Training started at 8:15 with the morning conference where all the department staff discuss progress and changes of cases. I learned how to present cases properly and how to discuss them with other team members accepting their generous and educational remarks. I also observed how the whole staff can function as one mind completing each other's' shortcomings and pitfalls.
After that the morning rounds (kaishin); a firsthand observation of doctor/patient communication, and its hidden value in gaining the patients' trust and cooperation.
Ward duties come after where each doctor attends to their assigned patients. This is a great chance to observe many and diverse medical maneuvers, techniques and therapeutic regimes. Also it was a chance to get involved with cases on a deeper and more individual level.
After lunch time I mainly stayed near the ER where various emergency cases were carried by ambulances and the hospital helicopter. This was the most fun part of the day where there were countless new things to learn every time. From how to evaluate a new case, taking proper history and performing primary survey and all the way to watching ACLS in action being performed according to the latest and most advanced international guidelines.
This section taught me the importance of team work and qualities of leadership in the most stressful conditions such as cardiac arrest and multi trauma patients as well as the importance of proper organization and cooperation between different departments and specialties. The advantages of the fully computerized data system were most obvious in such situations where the presenting patient's entire medical history was sent within a matter of minutes. As my university hospital still uses a paper system; it was truly a marvelous experience for me.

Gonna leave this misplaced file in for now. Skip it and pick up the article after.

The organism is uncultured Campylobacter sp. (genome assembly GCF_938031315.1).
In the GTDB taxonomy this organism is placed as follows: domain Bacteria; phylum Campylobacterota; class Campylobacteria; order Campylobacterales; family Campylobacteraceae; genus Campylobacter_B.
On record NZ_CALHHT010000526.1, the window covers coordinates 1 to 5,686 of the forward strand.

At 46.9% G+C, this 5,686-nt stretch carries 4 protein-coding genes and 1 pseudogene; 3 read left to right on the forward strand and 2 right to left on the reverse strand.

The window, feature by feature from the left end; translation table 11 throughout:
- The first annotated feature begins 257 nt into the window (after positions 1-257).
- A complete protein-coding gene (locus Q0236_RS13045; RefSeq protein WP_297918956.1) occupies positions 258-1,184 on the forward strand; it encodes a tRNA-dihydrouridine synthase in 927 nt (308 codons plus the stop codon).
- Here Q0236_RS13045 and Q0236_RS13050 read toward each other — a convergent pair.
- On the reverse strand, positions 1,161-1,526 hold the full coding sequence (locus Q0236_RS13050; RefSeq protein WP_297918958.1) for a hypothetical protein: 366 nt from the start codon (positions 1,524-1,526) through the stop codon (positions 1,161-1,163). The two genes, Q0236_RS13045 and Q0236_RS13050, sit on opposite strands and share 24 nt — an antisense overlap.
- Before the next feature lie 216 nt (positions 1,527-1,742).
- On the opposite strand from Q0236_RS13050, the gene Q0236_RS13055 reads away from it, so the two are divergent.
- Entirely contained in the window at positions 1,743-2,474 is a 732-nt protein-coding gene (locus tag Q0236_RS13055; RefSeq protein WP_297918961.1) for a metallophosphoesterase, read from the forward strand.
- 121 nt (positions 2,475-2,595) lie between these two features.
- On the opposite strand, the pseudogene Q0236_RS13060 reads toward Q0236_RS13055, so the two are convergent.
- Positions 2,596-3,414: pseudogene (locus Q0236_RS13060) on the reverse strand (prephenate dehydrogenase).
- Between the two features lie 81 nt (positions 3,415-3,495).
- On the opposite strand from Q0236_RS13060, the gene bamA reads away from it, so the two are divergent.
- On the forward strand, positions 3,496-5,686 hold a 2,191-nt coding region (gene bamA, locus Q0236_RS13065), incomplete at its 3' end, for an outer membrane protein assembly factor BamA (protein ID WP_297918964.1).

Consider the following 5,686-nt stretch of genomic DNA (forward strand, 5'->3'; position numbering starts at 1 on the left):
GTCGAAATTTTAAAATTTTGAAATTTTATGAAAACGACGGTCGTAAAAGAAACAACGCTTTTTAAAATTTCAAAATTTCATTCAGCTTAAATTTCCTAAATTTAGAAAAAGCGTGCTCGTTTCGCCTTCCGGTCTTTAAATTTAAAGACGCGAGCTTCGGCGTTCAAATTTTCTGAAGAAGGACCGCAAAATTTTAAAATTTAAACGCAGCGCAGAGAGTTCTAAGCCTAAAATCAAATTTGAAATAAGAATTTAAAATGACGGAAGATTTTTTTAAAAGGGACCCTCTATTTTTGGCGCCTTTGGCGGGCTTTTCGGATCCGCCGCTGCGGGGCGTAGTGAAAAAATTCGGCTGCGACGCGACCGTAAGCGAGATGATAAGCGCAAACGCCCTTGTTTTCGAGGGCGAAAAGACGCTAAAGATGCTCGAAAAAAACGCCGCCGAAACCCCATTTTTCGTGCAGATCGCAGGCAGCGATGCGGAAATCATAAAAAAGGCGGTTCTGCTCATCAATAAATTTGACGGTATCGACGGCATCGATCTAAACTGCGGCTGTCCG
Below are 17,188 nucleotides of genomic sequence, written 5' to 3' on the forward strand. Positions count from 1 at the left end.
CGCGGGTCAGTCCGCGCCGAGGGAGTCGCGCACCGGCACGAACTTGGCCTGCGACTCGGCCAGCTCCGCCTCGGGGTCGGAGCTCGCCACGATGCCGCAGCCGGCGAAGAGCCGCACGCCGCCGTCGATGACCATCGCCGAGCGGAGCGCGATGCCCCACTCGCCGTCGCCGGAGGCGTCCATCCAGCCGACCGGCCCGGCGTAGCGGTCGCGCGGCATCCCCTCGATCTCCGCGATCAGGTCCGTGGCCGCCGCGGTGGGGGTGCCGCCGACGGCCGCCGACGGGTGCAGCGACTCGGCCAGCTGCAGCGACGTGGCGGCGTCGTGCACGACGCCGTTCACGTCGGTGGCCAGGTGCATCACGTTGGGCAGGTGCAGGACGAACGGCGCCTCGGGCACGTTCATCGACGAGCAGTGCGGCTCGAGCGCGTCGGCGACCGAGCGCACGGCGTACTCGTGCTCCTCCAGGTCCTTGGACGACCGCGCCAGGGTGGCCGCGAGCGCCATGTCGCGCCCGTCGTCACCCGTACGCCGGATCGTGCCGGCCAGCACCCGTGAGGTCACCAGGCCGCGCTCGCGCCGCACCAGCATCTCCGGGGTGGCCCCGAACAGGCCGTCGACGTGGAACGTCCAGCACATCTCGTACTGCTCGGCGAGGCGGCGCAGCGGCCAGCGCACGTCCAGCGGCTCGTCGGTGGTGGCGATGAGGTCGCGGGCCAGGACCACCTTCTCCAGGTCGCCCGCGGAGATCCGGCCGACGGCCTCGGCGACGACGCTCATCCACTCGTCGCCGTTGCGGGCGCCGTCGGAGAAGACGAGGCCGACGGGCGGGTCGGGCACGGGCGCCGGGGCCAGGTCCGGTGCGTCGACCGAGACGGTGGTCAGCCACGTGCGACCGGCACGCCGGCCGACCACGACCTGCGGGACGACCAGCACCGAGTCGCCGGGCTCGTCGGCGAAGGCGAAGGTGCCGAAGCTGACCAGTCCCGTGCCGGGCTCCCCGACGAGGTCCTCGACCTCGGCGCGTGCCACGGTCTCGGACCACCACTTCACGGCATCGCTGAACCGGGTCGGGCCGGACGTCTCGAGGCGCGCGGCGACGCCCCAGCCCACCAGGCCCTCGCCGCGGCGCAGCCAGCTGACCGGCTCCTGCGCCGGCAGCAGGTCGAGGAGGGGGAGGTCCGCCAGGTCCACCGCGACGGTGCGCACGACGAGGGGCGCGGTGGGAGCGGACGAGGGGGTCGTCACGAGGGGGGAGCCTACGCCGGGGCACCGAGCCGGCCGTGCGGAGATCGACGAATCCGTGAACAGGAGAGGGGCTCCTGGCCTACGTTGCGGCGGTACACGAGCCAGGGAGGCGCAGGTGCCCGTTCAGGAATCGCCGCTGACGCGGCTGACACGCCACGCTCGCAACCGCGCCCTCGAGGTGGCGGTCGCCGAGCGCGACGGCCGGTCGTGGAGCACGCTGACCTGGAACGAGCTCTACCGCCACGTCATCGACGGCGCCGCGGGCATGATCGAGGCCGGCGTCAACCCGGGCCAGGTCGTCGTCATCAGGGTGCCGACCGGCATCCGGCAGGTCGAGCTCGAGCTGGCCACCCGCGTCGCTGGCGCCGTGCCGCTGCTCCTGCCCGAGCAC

Yes, I believe it was. However, I usually prefer to experience first rather than to expect something so it's hard to tell.
(Good/ better points)
I consider myself lucky to have chosen Shinshu University's emergency department! The emergency system there was top notch in organization, coordination and up to date with almost all aspects of medical advances. I believe Dr. Okamoto -with the help of everyone's powers- has built a masterpiece in the lovely town of Matsumoto.
On the personal side; Dr. Okamoto and the rest of the staff went out of their way to make me feel more than welcome and a part of their team by inviting me to department staff related events and outings. This gesture somehow took away the natural feeling of estrangement in a new place and made me feel more involved and also improved my learning capacity and the urge to get involved. Everyone was very cooperative and they patiently answered all my questions and always made sure to explain what was going on.
The training time 8:15 ~ 17:00 was appropriate. So I had time for extra activities and proper rest every day.
I was provided with student account ID and gained access to the computerized data system; this was a great way to keep up with the patients' data and progress.
Although the training schedule clearly stated the doctors I was appointed to; most of them had no idea about this assignment and some were -understandably- too busy to disturb them. Sometimes I would randomly walk to a physician working on their case and introduce myself then ask about the case. This process would repeat a few times daily.